17 OCTOBER 2017.   The environmental impact of livestock farming

(Chair: Christina Rees MP, 17 October 2017)


There were approximately 40 attendees, including representatives from VIVA, Catholic Concern for Animals, Meat Free Monday, Lush, Climate Keys, and proponents of hemp farming and low carbon agriculture, as well as environmental studies students.


Speakers present

Antony Froggatt, Senior Research Fellow at Chatham House and Helen Harwatt international sustainability author and researcher.  The 3rd speaker Griffin Carpenter, Senior Researcher at the New Economics Foundation was unable to attend and his paper was presented by the representative from the Vegan Society.


The United Nations 2016 Paris Agreement on climate change aims to limit the rise of global temperature to 1.5 0 C.  The speakers discussed the essential contribution of decreasing meat and dairy consumption, as the livestock sector is responsible for at least 14.5% global greenhouse gas emissions. In addition, decrease in methane emissions can provide quicker reduction of greenhouse gases than solely concentrating on carbon. Brexit may be an opportunity to rethink agricultural policy in the UK and form a more progressive food policy ahead of leaving EU.


By switching from animal agriculture to farming of  beans and pulses, nuts and hemp, carbon release could be slowed considerably in tandem with change in land use, for example reforestation which would actively take carbon out of the atmosphere.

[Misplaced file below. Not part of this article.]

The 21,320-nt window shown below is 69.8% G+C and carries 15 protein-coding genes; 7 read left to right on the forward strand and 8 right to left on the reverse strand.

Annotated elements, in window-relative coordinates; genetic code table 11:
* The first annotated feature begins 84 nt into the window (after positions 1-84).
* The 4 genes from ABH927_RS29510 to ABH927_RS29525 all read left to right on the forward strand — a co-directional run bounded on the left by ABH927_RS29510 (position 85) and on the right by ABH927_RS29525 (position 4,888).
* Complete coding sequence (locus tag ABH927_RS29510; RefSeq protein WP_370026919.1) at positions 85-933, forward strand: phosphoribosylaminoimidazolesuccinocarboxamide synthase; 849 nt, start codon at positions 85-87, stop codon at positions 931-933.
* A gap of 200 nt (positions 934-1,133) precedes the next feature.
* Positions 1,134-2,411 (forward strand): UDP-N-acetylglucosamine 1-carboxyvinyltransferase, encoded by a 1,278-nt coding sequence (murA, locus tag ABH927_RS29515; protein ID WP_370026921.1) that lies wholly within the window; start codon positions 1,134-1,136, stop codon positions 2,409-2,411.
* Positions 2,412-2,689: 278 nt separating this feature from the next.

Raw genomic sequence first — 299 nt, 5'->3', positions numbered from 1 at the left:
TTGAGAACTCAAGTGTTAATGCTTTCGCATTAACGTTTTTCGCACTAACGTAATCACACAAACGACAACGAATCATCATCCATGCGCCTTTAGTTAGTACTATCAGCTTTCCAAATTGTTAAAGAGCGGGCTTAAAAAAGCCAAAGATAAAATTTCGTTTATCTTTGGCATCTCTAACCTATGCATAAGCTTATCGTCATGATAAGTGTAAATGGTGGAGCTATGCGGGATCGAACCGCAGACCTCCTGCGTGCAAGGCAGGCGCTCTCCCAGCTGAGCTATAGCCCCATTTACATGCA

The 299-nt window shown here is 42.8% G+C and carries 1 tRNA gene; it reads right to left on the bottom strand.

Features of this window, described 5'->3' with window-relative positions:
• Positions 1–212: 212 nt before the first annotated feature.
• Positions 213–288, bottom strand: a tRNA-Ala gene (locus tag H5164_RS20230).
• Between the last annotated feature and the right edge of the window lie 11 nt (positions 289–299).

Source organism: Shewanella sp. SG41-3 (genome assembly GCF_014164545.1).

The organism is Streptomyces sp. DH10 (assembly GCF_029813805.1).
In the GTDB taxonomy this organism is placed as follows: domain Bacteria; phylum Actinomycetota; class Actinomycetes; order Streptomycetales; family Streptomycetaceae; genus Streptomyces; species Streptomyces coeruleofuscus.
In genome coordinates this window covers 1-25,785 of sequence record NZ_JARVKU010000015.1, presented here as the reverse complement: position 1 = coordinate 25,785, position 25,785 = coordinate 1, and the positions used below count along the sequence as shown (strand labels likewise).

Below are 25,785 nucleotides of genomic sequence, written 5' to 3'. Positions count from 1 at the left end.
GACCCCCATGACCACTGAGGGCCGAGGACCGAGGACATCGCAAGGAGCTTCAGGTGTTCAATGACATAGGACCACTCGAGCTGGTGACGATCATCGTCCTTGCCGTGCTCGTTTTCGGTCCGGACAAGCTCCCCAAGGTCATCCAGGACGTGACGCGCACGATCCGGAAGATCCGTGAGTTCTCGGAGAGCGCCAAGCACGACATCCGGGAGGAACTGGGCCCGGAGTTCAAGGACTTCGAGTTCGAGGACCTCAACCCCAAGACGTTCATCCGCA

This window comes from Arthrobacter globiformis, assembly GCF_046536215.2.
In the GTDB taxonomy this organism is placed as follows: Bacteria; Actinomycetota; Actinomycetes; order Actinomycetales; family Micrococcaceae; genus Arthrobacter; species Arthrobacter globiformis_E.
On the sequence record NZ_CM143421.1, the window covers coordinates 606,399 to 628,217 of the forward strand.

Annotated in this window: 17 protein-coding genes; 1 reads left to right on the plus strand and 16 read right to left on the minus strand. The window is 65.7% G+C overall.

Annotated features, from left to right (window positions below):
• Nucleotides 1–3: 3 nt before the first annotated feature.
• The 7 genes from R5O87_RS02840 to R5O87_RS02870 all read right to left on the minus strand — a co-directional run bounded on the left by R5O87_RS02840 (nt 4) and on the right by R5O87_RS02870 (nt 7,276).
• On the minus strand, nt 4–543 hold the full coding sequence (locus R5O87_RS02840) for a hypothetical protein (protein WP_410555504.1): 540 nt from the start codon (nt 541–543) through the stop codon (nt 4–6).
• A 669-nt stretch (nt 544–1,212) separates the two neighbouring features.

Policy recommendations.

Government policy discussions should include farmers in plant agriculture and not solely livestock.  Some of the huge subsidies given to animal agriculture to be diverted towards farming of plant protein crops.

A connection to be made between government health guidance on cutting meat consumption, and government policy in support of farming plant based proteins.

The need to educate those environmentalists who do not recognise the importance of the connection between animal agriculture and greenhouse gases.


Encouraging the public to cut its meat consumption

Plant based protein can be locally sourced, cheaper, healthier, and in line with the government’s clean growth strategy. More marketing, and change of image relating to plant proteins. Addressing the relationship of consuming animal products with male culture, status and cultural habituation.


Lab made meats may provide an alternative although these are processed foods and at present unregulated.



There is low public awareness of the link between climate change and animal agriculture. Increased education is needed on this, along with the implications for personal and national health. Businesses (with lab meat and other meat substitutes) are responding to a growing interest in plant based protein. Now, government should also be encouraged to respond. The image of a plant based diet should be changed so it is viewed  not as giving up something, but as an aspirational lifestyle and a pioneering way of life to help reduce global warming.


Further information:

Vegan Society Report Labour and Conservative Fringe Conferences

Substitutting Beans for Beef – Helen Harwatt

Chatham House Report Changing climate .

New Economic Foundation

People’s Food Policy


Report by QCA member Julie Hinman